Categories: Commentary

14 replies »

  1. Re: “…shall not be denied or infringed unless justified by a compelling State interest…”

    How is a ‘compelling State interest’ determined? Who makes the determination?

    • To those who are interested – and everyone ought to be interested – read up on the judicial review of ‘compelling state interest’ and ‘strict scrutiny’. The case of Prop 5 and its resulting Article 22 is the proverbial camel’s nose poking under the tent of individual autonomy. In this case, if the State can declare a ‘compelling state interest’ in one’s choice to terminate a pregnancy at any time during its term, the State’s ‘compelling interest’ can also require the termination of a pregnancy without choice, and, on the other hand, require that a pregnancy is taken to term, or require any aspect of a pregnancy.

      Yes, this is precisely what China did in its ‘one-child’ policy.

      The question that is paramount in this debate is the point that continues to be ignored. Specifically, when do constitutional protections apply to an individual? If an unborn human has individual standing when a pregnant woman is murdered (i.e., the murder is deemed to be a double homicide), does that standing end if the pregnant woman survives an attempted murder but her unborn child does not?

      And yes, the road to hell is paved with good intentions.

  2. Every word is truth here.Our freedom and constitution is being stolen . .I’ve know the history of eugenics ,We have witnessed China’s oppressive murdering policies.Have we really become that blind in America or just too lazy to learn what is really being stolen from us ,right before our eyes .

  3. The “compelling state interest” language requires the courts to use a legal standard called “strict scrutiny” to determine if a regulation of “personal reproductive autonomy” is allowable. No other right in the constitution has this requirement written into it, in effect making this the preeminent constitutional right – above freedom of speech or religion for example. The courts will decide what constitutes a “compelling state interest.”

    • And we know Sharon Toborg……how very efficient our legal system is……kid will be 10 before a decision is made…….then he/she/it will have to run away to avoid the potential decision ……

      • As ‘efficient’ as our legal system is (or isn’t), it is, nonetheless, the best system ever contrived in human history. We all have the opportunity to express our points of view here in a public forum, and later, more formally, in November. In my opinion, voting yes on Article 22 is the abdication of personal responsibility. We will get what ‘the State’ gives us – – whatever that may be. Or we can take responsibility for our God-given liberty and freedom and, as the common vernacular pronounces, ‘fish or cut bait’.

        The first tangible step for liberty is to vote NO on Article 22. Then the real work begins.

    • A ‘compelling State interest’ and ‘strict scrutiny’ are creations of the courts. In fact, this terminology is nowhere to be found in the Constitution. The closest match resides in the 5th Amendment, paradoxically, in which it is written that ‘No person… shall be ‘compelled’ in any criminal case to be a witness against himself, nor be deprived of life, liberty, or property, without due process of law; …”.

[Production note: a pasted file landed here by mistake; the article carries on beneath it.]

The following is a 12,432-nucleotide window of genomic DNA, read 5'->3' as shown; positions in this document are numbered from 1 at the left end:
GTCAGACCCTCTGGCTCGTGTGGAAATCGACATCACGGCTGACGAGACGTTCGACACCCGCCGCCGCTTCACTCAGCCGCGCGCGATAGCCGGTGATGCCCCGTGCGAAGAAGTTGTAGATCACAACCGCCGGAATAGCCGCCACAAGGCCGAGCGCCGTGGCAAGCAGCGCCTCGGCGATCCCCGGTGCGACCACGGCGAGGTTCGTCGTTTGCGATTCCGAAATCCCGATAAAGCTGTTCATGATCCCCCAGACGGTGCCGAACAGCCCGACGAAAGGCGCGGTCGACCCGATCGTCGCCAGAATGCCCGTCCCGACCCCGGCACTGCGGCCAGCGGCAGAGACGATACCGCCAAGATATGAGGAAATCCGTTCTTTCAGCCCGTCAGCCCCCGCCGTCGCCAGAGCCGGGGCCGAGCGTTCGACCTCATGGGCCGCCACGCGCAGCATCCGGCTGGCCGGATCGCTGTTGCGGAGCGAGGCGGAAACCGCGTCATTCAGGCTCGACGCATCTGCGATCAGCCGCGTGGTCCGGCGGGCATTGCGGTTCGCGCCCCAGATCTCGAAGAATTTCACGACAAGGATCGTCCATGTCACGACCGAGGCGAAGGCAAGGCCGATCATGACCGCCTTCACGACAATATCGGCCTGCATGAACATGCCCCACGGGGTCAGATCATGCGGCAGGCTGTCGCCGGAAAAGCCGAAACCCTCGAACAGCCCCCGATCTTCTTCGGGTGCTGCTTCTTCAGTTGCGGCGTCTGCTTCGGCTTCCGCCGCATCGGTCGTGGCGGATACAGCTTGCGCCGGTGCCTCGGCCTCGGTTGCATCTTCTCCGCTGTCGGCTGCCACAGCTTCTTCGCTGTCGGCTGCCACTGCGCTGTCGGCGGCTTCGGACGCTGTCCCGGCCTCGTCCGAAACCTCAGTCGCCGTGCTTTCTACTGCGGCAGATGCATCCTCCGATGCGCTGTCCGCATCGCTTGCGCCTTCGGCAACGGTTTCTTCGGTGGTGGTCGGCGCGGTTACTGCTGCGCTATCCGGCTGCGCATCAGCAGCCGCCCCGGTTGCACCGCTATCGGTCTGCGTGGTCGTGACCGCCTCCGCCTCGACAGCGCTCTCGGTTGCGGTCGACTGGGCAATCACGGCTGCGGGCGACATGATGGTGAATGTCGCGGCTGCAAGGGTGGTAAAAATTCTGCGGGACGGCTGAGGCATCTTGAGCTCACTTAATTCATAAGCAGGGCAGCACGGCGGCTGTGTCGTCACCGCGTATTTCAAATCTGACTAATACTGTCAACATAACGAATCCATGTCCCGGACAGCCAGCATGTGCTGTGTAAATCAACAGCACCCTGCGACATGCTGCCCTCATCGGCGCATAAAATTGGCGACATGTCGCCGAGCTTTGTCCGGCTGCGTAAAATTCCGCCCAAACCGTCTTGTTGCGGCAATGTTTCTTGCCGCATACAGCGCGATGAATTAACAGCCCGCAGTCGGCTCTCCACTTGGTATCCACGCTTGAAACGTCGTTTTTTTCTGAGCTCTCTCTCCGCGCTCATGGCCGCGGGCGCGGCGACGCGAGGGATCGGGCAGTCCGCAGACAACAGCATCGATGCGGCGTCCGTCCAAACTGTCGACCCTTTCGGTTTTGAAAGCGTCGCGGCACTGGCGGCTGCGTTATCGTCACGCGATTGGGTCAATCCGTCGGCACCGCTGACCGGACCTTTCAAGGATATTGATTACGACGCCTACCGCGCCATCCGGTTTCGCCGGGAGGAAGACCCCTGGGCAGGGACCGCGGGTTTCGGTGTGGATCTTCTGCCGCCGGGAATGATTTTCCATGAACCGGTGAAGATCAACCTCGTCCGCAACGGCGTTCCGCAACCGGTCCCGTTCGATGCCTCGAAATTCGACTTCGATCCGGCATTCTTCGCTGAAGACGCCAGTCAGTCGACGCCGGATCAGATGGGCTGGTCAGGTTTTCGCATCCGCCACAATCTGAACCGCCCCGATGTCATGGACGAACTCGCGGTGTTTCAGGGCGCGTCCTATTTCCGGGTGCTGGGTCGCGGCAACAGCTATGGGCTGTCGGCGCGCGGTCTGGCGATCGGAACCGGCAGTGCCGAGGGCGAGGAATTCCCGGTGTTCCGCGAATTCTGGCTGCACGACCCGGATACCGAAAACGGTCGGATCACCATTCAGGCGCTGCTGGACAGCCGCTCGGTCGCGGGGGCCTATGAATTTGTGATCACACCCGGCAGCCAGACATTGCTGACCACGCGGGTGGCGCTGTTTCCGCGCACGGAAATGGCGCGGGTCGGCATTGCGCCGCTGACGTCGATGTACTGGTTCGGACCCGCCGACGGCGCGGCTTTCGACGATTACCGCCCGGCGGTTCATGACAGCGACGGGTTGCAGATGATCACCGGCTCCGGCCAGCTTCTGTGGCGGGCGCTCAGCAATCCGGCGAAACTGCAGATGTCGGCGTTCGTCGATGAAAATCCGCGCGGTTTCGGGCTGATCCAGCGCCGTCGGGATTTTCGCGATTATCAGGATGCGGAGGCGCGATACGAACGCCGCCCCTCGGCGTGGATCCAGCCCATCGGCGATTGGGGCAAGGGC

• As has been shown over and again, humans and their logic are imperfect. The courts have, over time, made egregious rulings. Dred Scott comes to mind. And it is for this reason that our Constitution, protecting the rights of individuals to function freely (politically and economically), is such an amazing document. We can change our opinions. And the Constitution accommodates those changes better than any governance contrived by humankind in its history.

        Again, and as with the Dred Scott case, what we, as citizens, must now determine is whether or not an unborn human has constitutional protection. And if so, at what point in time does that occur. It is NOT an individual choice – – because it affects more than one individual (depending on how one defines ‘individual’). If it were an individual choice, we might still allow slavery.

  4. The “compelling state interest,” is the clause to make sure that men can’t get out of their responsibilities, i.e. child support, the same way that women can get out of motherhood via abortion or safe haven laws. The convoluted language stems from an attempt to appear non gender specific while in reality primarily aiming to benefit women. It will be interesting to see if the indentured servitude amendment ends up negating the state’s compelling interest in holding men accountable and making them pay both child support & alimony. The clear language there leaves no doubt.

  5. The enshrining of the right to kill the unborn at any stage of pregnancy is the State of Vermont putting the icing on it’s virtue-signaled shame for the eugenics policies it once promoted by pushing it into the realm of individual choice. Article 22 IS THE NEW EUGENICS PROGRAM. ( I am pro-choice but this proposal goes way overboard)